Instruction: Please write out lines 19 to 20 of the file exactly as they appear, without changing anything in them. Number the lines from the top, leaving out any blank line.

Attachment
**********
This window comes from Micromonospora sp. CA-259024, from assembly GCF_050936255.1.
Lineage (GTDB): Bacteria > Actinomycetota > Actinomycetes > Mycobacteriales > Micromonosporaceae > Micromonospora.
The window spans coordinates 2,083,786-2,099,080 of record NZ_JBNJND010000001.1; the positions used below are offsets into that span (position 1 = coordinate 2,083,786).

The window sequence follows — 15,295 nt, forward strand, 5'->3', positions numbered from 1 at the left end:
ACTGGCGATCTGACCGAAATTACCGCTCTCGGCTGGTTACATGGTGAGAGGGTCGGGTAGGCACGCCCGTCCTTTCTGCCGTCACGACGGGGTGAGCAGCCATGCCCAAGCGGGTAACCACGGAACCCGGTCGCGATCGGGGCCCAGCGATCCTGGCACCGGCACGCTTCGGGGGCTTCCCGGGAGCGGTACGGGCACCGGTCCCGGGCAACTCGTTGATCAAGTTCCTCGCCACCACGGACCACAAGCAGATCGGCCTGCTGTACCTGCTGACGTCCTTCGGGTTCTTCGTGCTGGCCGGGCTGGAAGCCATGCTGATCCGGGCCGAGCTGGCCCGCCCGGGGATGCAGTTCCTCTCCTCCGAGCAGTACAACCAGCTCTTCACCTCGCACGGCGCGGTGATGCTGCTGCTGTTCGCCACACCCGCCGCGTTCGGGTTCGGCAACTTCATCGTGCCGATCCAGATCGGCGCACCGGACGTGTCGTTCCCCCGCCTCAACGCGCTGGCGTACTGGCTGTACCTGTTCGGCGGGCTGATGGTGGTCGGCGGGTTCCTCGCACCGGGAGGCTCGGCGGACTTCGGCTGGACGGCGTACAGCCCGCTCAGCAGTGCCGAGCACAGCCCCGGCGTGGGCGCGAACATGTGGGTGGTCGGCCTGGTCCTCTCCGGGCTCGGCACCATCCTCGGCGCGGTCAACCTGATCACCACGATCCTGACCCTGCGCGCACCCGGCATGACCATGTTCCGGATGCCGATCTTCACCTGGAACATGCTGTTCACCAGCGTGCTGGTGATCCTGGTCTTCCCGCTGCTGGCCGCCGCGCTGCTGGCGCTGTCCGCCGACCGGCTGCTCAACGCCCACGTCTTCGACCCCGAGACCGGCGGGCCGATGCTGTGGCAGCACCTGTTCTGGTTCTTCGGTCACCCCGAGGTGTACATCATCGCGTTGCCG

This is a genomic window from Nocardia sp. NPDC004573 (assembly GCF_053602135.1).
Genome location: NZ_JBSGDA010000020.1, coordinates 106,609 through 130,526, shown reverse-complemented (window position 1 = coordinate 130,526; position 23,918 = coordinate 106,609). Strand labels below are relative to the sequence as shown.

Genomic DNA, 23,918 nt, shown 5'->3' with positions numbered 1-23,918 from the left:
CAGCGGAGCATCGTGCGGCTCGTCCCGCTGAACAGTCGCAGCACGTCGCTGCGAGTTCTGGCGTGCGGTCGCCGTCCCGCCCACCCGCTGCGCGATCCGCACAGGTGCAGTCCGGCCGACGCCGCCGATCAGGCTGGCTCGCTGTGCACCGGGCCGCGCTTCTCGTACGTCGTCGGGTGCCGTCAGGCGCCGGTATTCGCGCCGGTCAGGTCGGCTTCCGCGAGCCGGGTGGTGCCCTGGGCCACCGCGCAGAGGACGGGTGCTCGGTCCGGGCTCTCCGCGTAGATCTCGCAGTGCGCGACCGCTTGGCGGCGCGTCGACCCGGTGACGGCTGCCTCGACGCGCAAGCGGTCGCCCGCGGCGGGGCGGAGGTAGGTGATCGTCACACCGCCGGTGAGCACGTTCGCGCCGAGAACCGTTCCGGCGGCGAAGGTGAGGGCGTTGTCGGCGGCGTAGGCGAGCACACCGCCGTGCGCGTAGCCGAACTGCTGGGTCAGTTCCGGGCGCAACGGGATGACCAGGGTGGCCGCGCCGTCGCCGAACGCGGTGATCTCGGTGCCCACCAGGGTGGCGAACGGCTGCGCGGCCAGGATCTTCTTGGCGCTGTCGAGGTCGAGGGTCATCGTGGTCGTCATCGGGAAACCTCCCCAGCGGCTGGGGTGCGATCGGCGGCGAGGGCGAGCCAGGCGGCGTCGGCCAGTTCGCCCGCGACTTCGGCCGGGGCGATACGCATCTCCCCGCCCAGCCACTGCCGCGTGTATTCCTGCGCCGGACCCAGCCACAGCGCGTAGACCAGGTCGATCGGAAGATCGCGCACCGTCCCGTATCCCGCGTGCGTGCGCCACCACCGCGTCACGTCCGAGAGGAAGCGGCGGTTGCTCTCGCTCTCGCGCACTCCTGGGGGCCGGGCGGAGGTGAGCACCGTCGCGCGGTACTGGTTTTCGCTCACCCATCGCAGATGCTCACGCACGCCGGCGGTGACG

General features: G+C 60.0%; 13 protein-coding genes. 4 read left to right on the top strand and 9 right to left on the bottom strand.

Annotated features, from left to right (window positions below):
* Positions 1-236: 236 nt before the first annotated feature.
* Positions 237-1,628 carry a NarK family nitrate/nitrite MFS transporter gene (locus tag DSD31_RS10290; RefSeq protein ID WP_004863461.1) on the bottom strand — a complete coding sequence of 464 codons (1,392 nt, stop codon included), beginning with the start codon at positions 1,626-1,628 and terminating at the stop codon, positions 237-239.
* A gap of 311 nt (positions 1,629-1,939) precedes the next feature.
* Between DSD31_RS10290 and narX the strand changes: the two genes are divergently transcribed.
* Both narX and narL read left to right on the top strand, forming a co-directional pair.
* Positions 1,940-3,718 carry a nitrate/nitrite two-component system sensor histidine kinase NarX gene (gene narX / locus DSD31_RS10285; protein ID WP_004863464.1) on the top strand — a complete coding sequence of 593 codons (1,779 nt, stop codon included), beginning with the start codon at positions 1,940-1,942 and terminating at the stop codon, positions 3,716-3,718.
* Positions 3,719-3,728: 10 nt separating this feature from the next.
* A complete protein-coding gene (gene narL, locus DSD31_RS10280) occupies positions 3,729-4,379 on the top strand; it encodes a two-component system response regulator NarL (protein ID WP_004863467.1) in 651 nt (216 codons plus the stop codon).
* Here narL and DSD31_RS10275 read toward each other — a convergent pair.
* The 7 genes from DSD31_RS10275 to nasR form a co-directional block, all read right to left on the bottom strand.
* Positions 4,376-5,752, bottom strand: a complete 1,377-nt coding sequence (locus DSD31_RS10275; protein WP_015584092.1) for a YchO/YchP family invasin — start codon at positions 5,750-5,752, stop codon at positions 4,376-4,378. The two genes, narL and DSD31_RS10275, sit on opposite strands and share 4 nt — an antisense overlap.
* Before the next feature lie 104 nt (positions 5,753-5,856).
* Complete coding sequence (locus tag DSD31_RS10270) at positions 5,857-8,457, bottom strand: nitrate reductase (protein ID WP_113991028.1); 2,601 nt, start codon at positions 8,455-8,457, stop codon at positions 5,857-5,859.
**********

* A complete protein-coding gene (gene narL, locus DSD31_RS10280) occupies positions 3,729-4,379 on the top strand; it encodes a two-component system response regulator NarL (protein ID WP_004863467.1) in 651 nt (216 codons plus the stop codon).
* Here narL and DSD31_RS10275 read toward each other — a convergent pair.